Therefore, the purpose of this study was: 1) to compare the perfusion fraction (*f*) estimates obtained using simplified linear fitting with those of conventional biexponential fitting, and 2) to examine the effect of reducing the number of b-values on the quality of the resulting perfusion maps. We performed this analysis in 2 common clinical scenarios, namely, evaluation of brain gliomas and acute strokes.

## Materials and Methods

### Subjects

Subjects were participants in a study of IVIM for the evaluation of brain gliomas at the University of Lausanne from May 2011 to July 2014 and a bicentric study of IVIM for evaluation of acute stroke at the University of Lausanne and the University of Virginia from February 2011 to August 2013. Institutional ethics review board approval at both institutions was obtained, and patient consent was waived. This retrospective analysis includes subject overlap with 2 previously published studies, which applied conventional IVIM methodology for the evaluation of gliomas^{6} and strokes,^{7} respectively. Inclusion criteria for patients with gliomas were: 1) preoperative imaging, including 16 b-value IVIM acquisition, without corruption by motion artifacts; 2) no relevant treatment history at the time of imaging, including chemotherapy, radiation therapy, or antiangiogenic therapy; and 3) histopathologic tumor diagnosis and grading according to the World Health Organization criteria. Due to the relatively low number of patients with histopathologically confirmed low-grade gliomas (*n* = 10), 6 additional patients with diagnosis of low-grade glioma on radiologic criteria alone were included in the analysis.^{6} Inclusion criteria for patients with stroke were: 1) MRI within 5 days of symptom onset, including successful 16-b-value IVIM acquisition, without corruption by motion artifacts; 2) supratentorial diffusion-restricting infarct of >0.5 cm in minimal diameter; and 3) no hemorrhagic transformation at the time of imaging.

### MRI Acquisition

All imaging was performed on 3T MRI systems (Magnetom Skyra, Verio, or Trio; Siemens, Erlangen, Germany) using 32-channel phased array receiver coils. The IVIM acquisition consisted of a Stejskal-Tanner diffusion-weighted EPI spin-echo pulse sequence,^{28} with diffusion-weighting obtained along 3 orthogonal directions using 16 different b-values (*b* = 0, 10, 20, 40, 80, 110, 140, 170, 200, 300, 400, 500, 600, 700, 800, 900 s/mm^{2}). Images were acquired in the axial plane, with nominal in-plane resolution = 1.2 × 1.2 mm^{2}, section thickness = 4 mm, NEX = 1, acceleration factor = 2, bandwidth = 1086–1106 Hz/pixel, TR = 4000 ms, TE = lowest achievable for each scanner (89–102 ms). For patients with tumors, DSC perfusion MRI was performed using a T2*-weighted gradient-echo EPI pulse sequence (nominal in-plane resolution = 1.8 × 1.8 mm^{2}, section thickness = 6 mm, TR = 1950 ms, TE = 43 ms) sequentially acquired after IV injection of gadoterate meglumine (Dotarem; Guerbet, Aulnay-sous-Bois, France) with a dose of 0.2 mL/kg and a rate of 3 mL/s. Additional conventional images were obtained according to the institutional brain tumor and stroke imaging protocols.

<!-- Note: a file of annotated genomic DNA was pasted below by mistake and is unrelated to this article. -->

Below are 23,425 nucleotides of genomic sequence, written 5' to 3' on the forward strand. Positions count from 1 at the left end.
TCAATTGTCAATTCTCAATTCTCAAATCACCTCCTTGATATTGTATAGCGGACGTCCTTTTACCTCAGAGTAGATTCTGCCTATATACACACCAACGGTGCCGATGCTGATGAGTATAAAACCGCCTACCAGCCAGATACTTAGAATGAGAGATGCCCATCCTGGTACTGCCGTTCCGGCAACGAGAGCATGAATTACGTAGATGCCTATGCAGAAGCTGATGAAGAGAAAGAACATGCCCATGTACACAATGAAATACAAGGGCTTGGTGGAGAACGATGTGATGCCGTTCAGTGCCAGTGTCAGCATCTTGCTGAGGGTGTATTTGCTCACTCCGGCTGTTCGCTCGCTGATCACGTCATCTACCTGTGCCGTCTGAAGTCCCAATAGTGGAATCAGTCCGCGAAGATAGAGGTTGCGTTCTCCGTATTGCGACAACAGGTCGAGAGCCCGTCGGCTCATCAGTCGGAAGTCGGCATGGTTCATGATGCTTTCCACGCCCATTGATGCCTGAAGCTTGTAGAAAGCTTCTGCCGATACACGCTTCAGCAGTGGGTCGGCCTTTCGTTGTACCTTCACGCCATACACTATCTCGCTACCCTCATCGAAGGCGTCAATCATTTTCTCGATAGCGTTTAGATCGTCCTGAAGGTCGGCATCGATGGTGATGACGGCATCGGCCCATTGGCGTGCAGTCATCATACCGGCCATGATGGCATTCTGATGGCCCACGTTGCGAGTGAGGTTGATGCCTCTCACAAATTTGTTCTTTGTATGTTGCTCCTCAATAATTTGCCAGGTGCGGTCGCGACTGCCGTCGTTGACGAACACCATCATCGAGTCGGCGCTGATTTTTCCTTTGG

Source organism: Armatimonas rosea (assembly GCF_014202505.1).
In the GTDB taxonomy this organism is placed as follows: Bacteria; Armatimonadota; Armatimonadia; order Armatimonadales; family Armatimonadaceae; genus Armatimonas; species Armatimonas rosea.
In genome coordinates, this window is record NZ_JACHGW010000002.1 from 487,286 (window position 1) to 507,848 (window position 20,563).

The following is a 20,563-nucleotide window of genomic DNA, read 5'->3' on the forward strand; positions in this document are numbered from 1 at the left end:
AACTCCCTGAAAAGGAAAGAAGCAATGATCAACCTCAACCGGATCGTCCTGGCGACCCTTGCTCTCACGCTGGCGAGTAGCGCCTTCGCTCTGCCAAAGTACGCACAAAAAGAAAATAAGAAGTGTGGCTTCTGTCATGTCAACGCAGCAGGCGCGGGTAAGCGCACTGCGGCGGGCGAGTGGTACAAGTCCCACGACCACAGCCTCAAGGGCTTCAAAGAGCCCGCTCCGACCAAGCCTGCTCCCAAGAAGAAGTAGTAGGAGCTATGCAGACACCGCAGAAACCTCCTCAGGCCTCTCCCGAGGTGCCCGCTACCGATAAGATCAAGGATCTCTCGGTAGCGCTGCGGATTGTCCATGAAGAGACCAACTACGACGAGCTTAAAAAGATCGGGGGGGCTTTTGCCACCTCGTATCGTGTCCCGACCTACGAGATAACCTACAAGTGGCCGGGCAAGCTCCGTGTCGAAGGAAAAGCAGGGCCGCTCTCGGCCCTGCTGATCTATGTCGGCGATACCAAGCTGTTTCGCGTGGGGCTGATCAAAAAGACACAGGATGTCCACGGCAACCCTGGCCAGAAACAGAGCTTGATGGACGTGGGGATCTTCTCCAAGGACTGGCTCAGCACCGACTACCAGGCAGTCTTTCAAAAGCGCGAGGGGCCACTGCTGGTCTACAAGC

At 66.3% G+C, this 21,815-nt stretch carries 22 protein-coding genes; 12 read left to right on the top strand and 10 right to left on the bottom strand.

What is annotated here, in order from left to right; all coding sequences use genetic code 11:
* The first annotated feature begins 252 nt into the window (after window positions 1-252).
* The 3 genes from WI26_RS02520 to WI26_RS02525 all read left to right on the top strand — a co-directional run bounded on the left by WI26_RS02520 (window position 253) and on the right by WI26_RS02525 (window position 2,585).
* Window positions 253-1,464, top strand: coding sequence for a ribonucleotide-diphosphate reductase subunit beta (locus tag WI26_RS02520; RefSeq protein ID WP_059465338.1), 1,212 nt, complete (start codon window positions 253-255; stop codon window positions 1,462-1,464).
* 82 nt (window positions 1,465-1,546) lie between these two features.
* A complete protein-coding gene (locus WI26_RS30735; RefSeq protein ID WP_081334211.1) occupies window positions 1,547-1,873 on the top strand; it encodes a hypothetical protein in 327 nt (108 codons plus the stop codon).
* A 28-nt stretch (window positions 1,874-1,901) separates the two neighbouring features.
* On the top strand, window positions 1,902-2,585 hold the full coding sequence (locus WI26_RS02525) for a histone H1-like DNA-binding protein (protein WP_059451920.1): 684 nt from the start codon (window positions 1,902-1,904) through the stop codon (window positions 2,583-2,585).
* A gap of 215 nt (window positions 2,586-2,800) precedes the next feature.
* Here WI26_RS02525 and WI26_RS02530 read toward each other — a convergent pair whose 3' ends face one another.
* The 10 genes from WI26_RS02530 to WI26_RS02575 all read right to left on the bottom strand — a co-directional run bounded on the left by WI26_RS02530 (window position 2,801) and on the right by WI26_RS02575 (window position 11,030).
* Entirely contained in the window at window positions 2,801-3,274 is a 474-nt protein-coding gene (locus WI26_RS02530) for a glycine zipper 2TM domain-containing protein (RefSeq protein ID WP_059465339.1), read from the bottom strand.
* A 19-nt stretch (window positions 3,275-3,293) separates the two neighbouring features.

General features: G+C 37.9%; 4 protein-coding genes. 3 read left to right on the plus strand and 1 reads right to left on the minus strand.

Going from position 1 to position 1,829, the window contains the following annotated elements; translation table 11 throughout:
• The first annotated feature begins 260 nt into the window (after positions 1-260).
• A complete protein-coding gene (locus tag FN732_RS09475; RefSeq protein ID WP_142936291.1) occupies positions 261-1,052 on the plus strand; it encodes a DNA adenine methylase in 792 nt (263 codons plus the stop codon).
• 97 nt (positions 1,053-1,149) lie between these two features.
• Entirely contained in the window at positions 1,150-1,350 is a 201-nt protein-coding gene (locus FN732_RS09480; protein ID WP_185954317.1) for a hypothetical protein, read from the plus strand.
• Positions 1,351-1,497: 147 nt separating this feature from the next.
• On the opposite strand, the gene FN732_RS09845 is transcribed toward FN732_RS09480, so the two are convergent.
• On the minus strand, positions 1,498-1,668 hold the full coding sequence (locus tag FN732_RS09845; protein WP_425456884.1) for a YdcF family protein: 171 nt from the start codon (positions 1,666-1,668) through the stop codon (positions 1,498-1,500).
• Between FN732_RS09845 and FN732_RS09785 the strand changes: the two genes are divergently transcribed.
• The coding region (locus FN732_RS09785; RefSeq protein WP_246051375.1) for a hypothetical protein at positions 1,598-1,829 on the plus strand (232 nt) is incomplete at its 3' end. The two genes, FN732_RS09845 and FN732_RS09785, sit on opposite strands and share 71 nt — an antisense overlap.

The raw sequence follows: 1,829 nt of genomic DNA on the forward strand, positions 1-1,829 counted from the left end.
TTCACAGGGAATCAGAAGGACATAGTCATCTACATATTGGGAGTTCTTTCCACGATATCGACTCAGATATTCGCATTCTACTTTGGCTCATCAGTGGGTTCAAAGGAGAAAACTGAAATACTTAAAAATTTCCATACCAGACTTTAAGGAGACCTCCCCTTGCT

### Conventional IVIM Model

The standard 2-compartment model of diffusion proposed by Le Bihan et al^{2} was assumed, described by the biexponential equation:
where the first term represents intravascular signal loss due to blood flow in the microvasculature, characterized by the pseudo-diffusion coefficient *D**, and the second term represents extravascular signal loss due to molecular diffusion of water, characterized by the diffusion coefficient *D*. The perfusion fraction *f* represents the proportion of MR–visible water contained within the microcirculation (ie, the intravascular or “fast” diffusion compartment).

For the conventional IVIM calculation, a voxelwise fitting of Equation 1 was performed using a 2-step procedure as previously described.^{6,23} Briefly, the *S*(*b*) / *S*_{0} curve was fitted for *b* > 200 s/mm^{2} to solve for the parameter *D*, under the assumption that *D** ≫ *D* so that pseudodiffusion effects can be ignored for higher b-values.^{29} A nonlinear fit of Equation 1 was then performed over all 16 b-values to solve for *f* and *D** while holding *D* constant, using the Levenberg-Marquardt algorithm^{30} (Matlab, Optimization Toolbox; MathWorks, Natick, Massachusetts). This 2-step procedure has been shown to provide robust parameter estimates under biologic conditions.^{23} The perfusion fraction calculated using this method was defined as *f*_{biexponential}.

### Simplified IVIM Model

Under the assumptions that *D** ≫ *D*,^{29} the first term of Equation 1 (corresponding to the intravascular compartment) has a negligible contribution to the signal *S*(*b*) for higher b-values. Taking the natural logarithm of Equation 1, this allows for the following simplification^{2}: